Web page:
The MHCC’s Lived Experience Engagement checklist (the checklist) has been designed to support staff working in the public mental health sector to maximise engagement and collaboration with people with lived experience (for project /policy work, consultation, collaboration on pieces of work). The checklist looks to create the greatest possible opportunity to have lived experience expertise influence, design and drive the work within the public mental health sector.
Introductory video to the checklist
The checklist is not an audit of public mental health services, rather it is an opportunity to self-assess the levels of engagement, collaboration and participation with lived experience within your service.
The checklist contains answers in a ‘yes’, ‘no’ and ‘partially’ format. If the answers you select contain a greater number of ‘no’; and ‘partially’ results as compared to 'yes' then we recommend using the ‘The Lived Experience Engagement Checklist - Further Resources’ as a guide to help you explore opportunities so that a ‘yes’ can then be selected.
Checklist and Further Reading List Files:
Frequently asked questions
We use the term ‘lived experiences’ to refer to the lived and living experience of trauma, neurodiversity, mental health challenges, psychological distress, suicide, substance use or addiction of consumers, their families and carers.
The MHCC recognises family to include family of choice, friends and significant others. We also recognise that in some cultures family or whanau are inclusive of all peoples connected to the consumer.
Involving people with lived experience in projects and other work helps organisations build understanding, improve quality and enhance the knowledge required to plan and deliver projects and policy work.
Co-design and co-production with people with lived experience helps frame the work according to priorities identified by them, helping in making the work more relevant and deliver real world outcomes.
Before you start a project, the checklist can help you consider how, and in what ways you may engage with people with lived experience. This ensures that they have the greatest possible opportunity to influence and drive the work. You can also use the checklist to track how you’re progressing throughout the various aspects of the project.
The checklist can be used by staff, both with and without personal lived experiences. It can be used by public mental health services and other organisations in the mental health sector. The checklist is not exhaustive and is not a substitute for engagement with people with lived experience.
No. The checklist is not an audit of services nor a survey of engagement processes/practices. It’s an opportunity for services to review and improve their engagement process.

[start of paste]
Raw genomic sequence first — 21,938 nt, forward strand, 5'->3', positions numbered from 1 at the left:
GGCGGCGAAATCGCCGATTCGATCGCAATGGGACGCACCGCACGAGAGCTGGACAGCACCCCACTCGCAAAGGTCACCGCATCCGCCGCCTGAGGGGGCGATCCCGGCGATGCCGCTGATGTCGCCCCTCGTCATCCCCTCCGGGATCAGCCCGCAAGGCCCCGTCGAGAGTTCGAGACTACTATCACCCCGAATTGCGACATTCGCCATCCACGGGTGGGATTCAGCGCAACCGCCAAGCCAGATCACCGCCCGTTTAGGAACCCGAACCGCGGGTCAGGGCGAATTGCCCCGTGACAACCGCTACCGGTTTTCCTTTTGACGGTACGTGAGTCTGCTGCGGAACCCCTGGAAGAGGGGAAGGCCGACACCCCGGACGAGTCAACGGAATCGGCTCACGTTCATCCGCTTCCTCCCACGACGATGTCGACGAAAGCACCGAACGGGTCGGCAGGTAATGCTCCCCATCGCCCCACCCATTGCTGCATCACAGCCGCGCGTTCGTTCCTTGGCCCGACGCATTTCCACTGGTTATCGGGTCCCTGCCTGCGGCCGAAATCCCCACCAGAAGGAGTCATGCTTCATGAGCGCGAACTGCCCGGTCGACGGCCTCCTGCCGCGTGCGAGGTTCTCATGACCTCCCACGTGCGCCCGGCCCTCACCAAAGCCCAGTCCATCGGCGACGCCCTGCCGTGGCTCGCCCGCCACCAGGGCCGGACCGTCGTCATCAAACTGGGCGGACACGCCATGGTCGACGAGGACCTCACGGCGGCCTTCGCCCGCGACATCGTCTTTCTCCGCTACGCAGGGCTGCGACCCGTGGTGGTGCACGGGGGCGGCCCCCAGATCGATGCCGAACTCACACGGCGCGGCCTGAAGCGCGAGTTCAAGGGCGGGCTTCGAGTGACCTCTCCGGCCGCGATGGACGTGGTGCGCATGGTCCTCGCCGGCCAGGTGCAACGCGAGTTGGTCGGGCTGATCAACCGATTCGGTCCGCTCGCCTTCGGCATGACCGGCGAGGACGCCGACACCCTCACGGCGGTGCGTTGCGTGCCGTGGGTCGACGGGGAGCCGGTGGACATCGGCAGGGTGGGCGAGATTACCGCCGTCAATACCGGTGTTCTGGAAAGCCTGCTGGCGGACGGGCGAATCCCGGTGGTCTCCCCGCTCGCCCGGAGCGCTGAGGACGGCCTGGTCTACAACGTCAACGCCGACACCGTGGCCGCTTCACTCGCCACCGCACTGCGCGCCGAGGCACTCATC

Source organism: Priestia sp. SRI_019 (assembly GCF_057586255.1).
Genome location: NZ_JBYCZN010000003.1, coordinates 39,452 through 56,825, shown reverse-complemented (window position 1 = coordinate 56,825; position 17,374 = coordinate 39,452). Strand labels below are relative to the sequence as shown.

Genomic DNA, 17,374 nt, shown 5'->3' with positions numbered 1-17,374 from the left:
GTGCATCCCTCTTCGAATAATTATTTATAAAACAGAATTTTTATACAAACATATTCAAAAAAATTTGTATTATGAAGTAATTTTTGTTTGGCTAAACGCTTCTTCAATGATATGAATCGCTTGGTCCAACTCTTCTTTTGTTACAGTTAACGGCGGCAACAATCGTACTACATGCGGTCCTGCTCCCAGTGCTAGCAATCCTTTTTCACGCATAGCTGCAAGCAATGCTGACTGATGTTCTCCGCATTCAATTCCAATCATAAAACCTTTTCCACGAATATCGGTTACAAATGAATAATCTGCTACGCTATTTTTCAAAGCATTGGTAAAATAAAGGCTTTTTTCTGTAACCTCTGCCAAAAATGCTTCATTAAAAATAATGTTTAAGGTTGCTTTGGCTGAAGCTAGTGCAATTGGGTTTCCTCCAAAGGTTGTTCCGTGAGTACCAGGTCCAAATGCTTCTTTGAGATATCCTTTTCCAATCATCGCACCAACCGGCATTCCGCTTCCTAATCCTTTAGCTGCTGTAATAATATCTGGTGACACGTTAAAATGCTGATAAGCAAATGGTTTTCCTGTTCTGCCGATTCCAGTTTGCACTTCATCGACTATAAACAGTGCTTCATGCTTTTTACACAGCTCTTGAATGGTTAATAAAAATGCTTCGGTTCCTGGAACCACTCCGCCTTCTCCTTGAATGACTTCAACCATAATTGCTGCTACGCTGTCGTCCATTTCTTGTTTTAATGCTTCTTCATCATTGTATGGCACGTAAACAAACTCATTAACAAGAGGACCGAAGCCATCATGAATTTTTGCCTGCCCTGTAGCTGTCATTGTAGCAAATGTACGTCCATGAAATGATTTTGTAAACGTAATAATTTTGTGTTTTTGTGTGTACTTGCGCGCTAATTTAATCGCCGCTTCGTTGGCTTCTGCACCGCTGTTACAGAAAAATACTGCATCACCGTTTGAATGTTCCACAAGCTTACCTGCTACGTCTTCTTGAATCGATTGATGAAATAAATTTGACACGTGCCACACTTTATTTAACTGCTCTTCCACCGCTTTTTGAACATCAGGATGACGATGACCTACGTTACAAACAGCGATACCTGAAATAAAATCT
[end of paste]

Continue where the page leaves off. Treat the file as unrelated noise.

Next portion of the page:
The checklist is framed by the MHCC’s lived experiences values. It gives examples of how all project and policy work can be informed by people with lived experiences. The checklist can be downloaded and printed or used online in an interactive format.
Tick the box that applies best to you. If the answers you select contain a greater number of ‘no’; and ‘partially’ results, then we recommend using the ‘The Lived Experience Engagement Checklist - Further Resources’ as a guide to help you explore opportunities where a ‘yes’ can then be selected.
Some different ways to engage people with lived experiences include one or many of the below approaches (see figure 1). The Lived Experience Engagement Framework (Department of Health and Human Services, 2019) includes a decision-engagement tool that shows what is required to achieve each level of engagement. The statements within the tool can be used by staff to increase the potential of more meaningful engagement during the different stages of the project.
Figure 1: Decision engagement tool (adapted from Department of Health and Human Services, 2019)
It is important to consider the power differentials likely to be experienced by people with lived experience during the engagement process. A useful starting point is to think about whether there are adequate lived experience voices whose views and opinions are being heard, recognised, validated and implemented. Below are some points worth considering:
Ensure that people with lived experience make up a majority of views sought /engagement membership, including in governance groups. When this occurs within the organisational structure, it fosters an environment that takes lived experience perspective seriously, reduces stigma and empowers people with lived experience to engage more effectively.
The perspectives of people with lived experiences are built into decision-making and leadership structures (e.g. people with lived experiences as part of the executive, as chairs or co-chairs)
Reviewed 07 June 2022